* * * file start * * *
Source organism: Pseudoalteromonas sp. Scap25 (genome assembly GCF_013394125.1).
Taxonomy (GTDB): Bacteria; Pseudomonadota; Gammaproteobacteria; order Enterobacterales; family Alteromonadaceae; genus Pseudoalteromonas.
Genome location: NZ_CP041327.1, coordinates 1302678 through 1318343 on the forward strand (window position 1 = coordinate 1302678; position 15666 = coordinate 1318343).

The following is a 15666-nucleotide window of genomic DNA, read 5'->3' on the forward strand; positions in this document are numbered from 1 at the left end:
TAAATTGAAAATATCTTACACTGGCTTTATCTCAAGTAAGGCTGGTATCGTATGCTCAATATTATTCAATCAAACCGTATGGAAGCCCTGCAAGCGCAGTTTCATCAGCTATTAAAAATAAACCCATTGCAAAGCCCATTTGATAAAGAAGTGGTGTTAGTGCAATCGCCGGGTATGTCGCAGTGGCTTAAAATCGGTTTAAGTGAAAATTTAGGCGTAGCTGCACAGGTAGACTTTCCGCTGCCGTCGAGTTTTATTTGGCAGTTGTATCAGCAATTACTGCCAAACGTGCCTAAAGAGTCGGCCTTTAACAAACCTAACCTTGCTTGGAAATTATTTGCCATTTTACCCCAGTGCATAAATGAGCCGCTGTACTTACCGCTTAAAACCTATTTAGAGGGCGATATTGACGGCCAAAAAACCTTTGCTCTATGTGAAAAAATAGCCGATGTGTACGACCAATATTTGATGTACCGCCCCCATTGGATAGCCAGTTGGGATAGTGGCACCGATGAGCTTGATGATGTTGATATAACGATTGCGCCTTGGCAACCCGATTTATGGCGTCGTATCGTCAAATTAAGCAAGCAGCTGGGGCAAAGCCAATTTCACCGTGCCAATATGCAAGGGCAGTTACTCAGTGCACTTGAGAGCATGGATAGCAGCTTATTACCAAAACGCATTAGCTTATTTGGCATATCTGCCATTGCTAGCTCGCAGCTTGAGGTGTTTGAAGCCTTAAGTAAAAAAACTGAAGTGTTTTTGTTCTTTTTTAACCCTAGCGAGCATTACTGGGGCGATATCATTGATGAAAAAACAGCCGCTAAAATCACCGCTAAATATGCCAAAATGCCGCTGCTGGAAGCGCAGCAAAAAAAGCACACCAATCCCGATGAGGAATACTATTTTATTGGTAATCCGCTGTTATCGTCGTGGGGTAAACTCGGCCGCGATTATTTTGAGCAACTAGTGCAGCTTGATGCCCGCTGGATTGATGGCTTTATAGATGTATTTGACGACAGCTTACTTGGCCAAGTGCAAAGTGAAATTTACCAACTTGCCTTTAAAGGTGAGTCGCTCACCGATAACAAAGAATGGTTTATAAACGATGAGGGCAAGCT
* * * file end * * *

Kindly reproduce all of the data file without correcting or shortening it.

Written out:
Source organism: Pseudoalteromonas sp. Scap25 (genome assembly GCF_013394125.1).
Taxonomy (GTDB): Bacteria; Pseudomonadota; Gammaproteobacteria; order Enterobacterales; family Alteromonadaceae; genus Pseudoalteromonas.
Genome location: NZ_CP041327.1, coordinates 1302678 through 1318343 on the forward strand (window position 1 = coordinate 1302678; position 15666 = coordinate 1318343).

The following is a 15666-nucleotide window of genomic DNA, read 5'->3' on the forward strand; positions in this document are numbered from 1 at the left end:
TAAATTGAAAATATCTTACACTGGCTTTATCTCAAGTAAGGCTGGTATCGTATGCTCAATATTATTCAATCAAACCGTATGGAAGCCCTGCAAGCGCAGTTTCATCAGCTATTAAAAATAAACCCATTGCAAAGCCCATTTGATAAAGAAGTGGTGTTAGTGCAATCGCCGGGTATGTCGCAGTGGCTTAAAATCGGTTTAAGTGAAAATTTAGGCGTAGCTGCACAGGTAGACTTTCCGCTGCCGTCGAGTTTTATTTGGCAGTTGTATCAGCAATTACTGCCAAACGTGCCTAAAGAGTCGGCCTTTAACAAACCTAACCTTGCTTGGAAATTATTTGCCATTTTACCCCAGTGCATAAATGAGCCGCTGTACTTACCGCTTAAAACCTATTTAGAGGGCGATATTGACGGCCAAAAAACCTTTGCTCTATGTGAAAAAATAGCCGATGTGTACGACCAATATTTGATGTACCGCCCCCATTGGATAGCCAGTTGGGATAGTGGCACCGATGAGCTTGATGATGTTGATATAACGATTGCGCCTTGGCAACCCGATTTATGGCGTCGTATCGTCAAATTAAGCAAGCAGCTGGGGCAAAGCCAATTTCACCGTGCCAATATGCAAGGGCAGTTACTCAGTGCACTTGAGAGCATGGATAGCAGCTTATTACCAAAACGCATTAGCTTATTTGGCATATCTGCCATTGCTAGCTCGCAGCTTGAGGTGTTTGAAGCCTTAAGTAAAAAAACTGAAGTGTTTTTGTTCTTTTTTAACCCTAGCGAGCATTACTGGGGCGATATCATTGATGAAAAAACAGCCGCTAAAATCACCGCTAAATATGCCAAAATGCCGCTGCTGGAAGCGCAGCAAAAAAAGCACACCAATCCCGATGAGGAATACTATTTTATTGGTAATCCGCTGTTATCGTCGTGGGGTAAACTCGGCCGCGATTATTTTGAGCAACTAGTGCAGCTTGATGCCCGCTGGATTGATGGCTTTATAGATGTATTTGACGACAGCTTACTTGGCCAAGTGCAAAGTGAAATTTACCAACTTGCCTTTAAAGGTGAGTCGCTCACCGATAACAAAGAATGGTTTATAAACGATGAGGGCAAGCT